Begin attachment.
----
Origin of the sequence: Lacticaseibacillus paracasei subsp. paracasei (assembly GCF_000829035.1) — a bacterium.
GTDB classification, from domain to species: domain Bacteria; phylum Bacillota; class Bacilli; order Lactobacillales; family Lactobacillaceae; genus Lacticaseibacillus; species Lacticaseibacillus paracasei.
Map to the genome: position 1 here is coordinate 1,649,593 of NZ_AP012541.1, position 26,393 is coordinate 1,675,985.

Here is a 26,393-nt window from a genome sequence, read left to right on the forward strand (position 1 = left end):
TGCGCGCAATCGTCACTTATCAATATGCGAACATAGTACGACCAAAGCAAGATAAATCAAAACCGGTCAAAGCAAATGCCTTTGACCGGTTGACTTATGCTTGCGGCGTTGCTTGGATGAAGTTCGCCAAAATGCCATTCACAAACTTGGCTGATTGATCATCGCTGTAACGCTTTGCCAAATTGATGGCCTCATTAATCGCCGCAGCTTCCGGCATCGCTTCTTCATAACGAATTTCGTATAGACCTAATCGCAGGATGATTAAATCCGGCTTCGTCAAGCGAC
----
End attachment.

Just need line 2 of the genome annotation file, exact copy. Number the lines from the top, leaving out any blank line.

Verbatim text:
GTDB classification, from domain to species: domain Bacteria; phylum Bacillota; class Bacilli; order Lactobacillales; family Lactobacillaceae; genus Lacticaseibacillus; species Lacticaseibacillus paracasei.